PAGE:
I’ve travelled to well over 100 countries. So when I decided to pick Portugal, of all the countries I’ve been to live, there was a little bit of surprise. But, for anyone who’s spent time out with their camera in this beautiful country they kind of understand why. From a life perspective, Portugal is the 3rd safest country in the world, it get’s 300-plus days of sunshine a year, and can we talk about the food? And as a travel photographer, there are few countries in the world that inspire quite as much.
So, without further ado, this is my massive list of the best photography locations in Portugal. Also know as every place in Portugal I’ve photographed.
Let’s run this list from North to South. Oh, and I should mention that this post only includes the mainland. I’ll create a separate post for Madeira and the Azores.
Not far from Porto (close enough to be able to do a day trip), Amarante is actually a really cool town. It’s not so touristy, and really off the beaten path for non-Portuguese people. There is a really cool photo down along the river, and there are a couple other cool photo locations up in the town itself.
Obviously, there are dozens of photos to be made in Porto. A guide will be made for photography in Porto itself at some point. But for this post of photo spots in Portugal, I’ll focus on the very best location. And for me, that photo spot us up on the bridge looking across at the old city.
I should also say that in my opinion, Porto is actually much more photogenic than Lisbon. I much prefer taking my camera out here.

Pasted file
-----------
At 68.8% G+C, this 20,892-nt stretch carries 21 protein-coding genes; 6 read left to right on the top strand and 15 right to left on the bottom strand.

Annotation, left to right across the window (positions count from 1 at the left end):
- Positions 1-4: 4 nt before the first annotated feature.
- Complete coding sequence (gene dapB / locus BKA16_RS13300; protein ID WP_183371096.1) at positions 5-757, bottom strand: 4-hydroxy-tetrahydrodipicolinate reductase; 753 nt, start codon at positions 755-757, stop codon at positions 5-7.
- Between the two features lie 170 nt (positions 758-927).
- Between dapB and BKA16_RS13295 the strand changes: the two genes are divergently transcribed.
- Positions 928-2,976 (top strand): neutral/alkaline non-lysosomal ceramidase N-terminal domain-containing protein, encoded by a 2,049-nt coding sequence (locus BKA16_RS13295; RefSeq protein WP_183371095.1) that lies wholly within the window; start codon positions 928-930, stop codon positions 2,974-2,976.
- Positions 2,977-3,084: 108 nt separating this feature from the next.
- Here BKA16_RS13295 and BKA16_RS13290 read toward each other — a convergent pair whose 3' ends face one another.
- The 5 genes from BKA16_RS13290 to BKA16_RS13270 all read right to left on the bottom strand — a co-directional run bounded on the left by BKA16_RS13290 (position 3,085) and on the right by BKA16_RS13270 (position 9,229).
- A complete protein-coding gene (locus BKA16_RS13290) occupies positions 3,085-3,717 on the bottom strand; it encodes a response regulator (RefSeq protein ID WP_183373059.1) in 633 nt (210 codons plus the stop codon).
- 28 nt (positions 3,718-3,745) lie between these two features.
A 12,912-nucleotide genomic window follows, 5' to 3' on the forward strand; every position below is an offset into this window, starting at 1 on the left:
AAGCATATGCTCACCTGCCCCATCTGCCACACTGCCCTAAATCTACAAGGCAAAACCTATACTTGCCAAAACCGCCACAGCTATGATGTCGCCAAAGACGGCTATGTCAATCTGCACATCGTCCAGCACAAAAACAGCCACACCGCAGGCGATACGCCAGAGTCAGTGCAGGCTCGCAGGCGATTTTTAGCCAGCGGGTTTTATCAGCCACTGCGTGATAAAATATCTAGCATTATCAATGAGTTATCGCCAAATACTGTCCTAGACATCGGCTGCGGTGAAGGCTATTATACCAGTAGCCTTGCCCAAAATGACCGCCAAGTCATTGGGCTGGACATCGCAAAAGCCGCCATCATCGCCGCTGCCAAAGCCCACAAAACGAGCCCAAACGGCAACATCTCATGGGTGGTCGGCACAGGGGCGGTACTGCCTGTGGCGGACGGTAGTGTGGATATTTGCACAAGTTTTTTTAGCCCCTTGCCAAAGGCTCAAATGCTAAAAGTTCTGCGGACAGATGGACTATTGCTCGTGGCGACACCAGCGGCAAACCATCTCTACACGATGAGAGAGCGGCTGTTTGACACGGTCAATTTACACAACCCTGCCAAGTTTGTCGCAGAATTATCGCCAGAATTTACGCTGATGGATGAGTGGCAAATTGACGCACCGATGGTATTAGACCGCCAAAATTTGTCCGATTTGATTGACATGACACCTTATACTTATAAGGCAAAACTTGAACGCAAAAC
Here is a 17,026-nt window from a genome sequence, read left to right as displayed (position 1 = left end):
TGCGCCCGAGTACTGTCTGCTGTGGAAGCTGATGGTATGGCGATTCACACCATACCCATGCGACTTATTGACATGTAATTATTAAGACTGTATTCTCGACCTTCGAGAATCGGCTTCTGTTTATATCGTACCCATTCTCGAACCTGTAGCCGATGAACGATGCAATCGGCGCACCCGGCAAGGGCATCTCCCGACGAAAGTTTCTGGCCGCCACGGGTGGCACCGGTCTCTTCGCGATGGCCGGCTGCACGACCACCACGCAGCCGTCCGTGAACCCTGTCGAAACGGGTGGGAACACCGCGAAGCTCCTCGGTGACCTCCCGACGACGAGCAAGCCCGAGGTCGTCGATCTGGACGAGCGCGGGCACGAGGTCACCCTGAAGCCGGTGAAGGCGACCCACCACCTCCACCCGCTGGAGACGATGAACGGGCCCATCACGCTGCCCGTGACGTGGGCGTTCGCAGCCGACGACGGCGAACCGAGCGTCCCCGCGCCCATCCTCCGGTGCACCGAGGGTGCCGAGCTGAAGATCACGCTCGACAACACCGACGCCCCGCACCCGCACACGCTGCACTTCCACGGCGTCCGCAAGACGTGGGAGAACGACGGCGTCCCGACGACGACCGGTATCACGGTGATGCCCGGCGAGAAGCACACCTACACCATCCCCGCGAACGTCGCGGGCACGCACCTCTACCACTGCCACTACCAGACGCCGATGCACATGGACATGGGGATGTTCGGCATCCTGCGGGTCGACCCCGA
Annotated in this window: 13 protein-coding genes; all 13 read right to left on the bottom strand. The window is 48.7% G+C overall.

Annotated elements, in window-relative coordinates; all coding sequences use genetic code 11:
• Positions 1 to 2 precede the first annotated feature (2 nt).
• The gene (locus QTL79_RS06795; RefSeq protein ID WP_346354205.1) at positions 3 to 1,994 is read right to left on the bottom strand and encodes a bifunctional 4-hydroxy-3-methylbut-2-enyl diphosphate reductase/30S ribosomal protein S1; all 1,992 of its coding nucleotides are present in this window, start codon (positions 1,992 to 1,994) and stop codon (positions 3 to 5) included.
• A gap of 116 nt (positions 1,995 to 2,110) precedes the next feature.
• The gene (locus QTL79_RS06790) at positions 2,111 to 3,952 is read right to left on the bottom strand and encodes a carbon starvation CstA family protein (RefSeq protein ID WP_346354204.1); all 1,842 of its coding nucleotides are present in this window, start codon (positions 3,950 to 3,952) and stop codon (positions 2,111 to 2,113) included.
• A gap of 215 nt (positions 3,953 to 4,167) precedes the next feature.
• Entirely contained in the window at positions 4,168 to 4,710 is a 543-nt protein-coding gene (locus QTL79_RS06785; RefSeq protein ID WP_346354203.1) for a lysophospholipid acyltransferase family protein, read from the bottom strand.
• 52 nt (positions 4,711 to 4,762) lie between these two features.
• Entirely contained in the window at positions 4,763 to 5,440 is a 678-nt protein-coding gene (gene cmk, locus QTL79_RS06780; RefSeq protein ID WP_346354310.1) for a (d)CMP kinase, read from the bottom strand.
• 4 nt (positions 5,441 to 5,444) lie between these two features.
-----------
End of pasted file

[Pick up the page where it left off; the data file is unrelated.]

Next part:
Chapel of Senhor da Pedra
This location is just south of Porto. It’s a very easy evening trip if you’re staying in the city. I think there are a number of really cool compositions to be made here along the coast. The chapel, obviously, is the obvious photo, but there are also really nice seascapes to be made here.
Azenhas do Mar
Just west of Lisbon and north of Sintra there’s an epic photo location over the town of Azenhas do Mar. In fact, this might be my favourite photo spot in Portugal. It’s just one of those classic views. And although I don’t think there’s too many compositions of the view, it’s one of those photos that just doesn’t get old.
The natural swimming pool built gets hit by heavy waves and is just a spectacular sight. An absolute classic in Portugal.
Describing Sintra is funny. Because sure, it’s a town. But it’s also not really a town. Sintra is a collections of palaces built throughout Portuguese history by the extremely wealthy. Within the Sintra area, there are likely dozens of potential photography locations. And in my opinion, you’ll definitely want to devote an entire day here.
You can visit Sintra on a day trip via train from Lisbon, but I highly recommend spending a night here. It will give you a chance to visit the photo locations at sunrise and sunset after most of the tourist crowds have left.